Substrate Temperature Effect on Microstructure, Optical, and Glucose Sensing Characteristics of Pulsed Laser Deposited Silver Nanoparticles
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This work reports the substrate temperature-influenced change in the structural, morphological, optical, and glucose sensing properties of silver (Ag) nanoparticles (NPs) deposited on p-type Si (100) wafers. AgNP films grown at temperatures ranging from RT to 600 °C clearly show a dependence of orientation texture and surface morphology on substrate temperature (T s). As T s increases from RT towards 600 °C, the preferred orientation of AgNP film changes from (111) to (200). The AgNPs size, that is T s-dependent, reaches the maximum value at T s = 300 °C. This result is attributed to restructuring of AgNPs texture. Moreover, the AgNP shape also changes from ellipsoid to sphere as T s increases from RT to 600 °C. Surface plasmon enhancement in photoluminescence intensity is observed with increase in T s. It is found also that the AgNP film deposited at 300 °C has considerable reflectance reduction relative to the silicon substrate, in wavelength range of 300–800 nm and a progressive red shift of localized surface plasmon resonances caused by the adding of increasing quantities of glucose has been observed. As a proof of concept, we also demonstrate the capability of grown AgNP substrates for glucose detection based on surface enhanced Raman spectroscopy in physiological concentration range with short integration time 10 s, varying with T s.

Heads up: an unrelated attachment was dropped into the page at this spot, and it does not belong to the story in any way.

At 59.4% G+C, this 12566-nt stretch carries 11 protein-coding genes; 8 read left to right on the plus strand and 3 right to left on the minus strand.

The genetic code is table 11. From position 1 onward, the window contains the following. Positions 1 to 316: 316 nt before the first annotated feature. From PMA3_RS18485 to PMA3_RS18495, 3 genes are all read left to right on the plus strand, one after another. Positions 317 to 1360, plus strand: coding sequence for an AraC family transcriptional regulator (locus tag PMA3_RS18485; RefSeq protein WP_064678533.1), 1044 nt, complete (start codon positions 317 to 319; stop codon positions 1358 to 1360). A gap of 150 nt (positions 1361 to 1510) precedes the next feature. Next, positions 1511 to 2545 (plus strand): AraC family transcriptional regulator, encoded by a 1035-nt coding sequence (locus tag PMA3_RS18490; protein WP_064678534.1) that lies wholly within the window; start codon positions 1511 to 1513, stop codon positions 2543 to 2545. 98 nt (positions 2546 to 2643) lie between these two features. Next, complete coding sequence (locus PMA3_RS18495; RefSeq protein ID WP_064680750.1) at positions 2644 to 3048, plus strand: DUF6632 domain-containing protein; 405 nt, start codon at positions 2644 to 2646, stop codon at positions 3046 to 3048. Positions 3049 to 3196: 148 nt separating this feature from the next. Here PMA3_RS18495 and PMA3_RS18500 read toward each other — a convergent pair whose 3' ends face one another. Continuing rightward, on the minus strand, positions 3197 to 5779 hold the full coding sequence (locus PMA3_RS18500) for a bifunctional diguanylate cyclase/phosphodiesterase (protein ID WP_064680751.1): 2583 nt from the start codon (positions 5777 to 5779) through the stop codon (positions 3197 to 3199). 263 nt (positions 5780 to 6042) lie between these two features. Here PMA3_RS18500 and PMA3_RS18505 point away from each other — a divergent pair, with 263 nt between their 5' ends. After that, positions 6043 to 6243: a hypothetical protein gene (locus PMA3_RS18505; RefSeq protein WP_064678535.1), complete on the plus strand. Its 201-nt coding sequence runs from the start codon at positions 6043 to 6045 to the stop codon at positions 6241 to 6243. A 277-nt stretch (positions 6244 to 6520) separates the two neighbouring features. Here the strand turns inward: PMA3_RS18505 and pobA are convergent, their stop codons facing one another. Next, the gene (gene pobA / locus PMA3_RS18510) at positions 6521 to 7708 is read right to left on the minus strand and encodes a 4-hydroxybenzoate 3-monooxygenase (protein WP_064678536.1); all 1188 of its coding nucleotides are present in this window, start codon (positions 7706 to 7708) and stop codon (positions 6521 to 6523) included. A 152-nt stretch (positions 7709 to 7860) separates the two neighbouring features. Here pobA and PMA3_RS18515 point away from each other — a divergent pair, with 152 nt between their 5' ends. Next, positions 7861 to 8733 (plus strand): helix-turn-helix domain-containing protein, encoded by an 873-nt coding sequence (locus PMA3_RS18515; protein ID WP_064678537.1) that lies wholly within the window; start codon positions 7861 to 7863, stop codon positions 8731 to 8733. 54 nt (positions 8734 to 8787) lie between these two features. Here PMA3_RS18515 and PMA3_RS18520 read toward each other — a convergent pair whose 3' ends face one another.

KeywordsSurface plasmon resonance AgNP thin film Glucose sensing
This study has been partially funded by the following: (i) the Portuguese Foundation for Science and Technology (FCT) under the project PTDC/FIS/098943/2008, strategic projects PEST-C/FIS/UI0607/2011 and UID/FIS/04650/2013; (ii) the European COST Actions MP0901-NanoTP and MP0903-NanoAlloy. The author J.P.B.S. is grateful for financial support through the FCT grants SFRH/BPD/92896/2013. The author KCS acknowledges UGC, New Delhi, for the startup grant (F.4-5(59-FRP)/2014(BSR)). The authors would also like to thank Engineer José Santos for technical support at Thin Film Laboratory.
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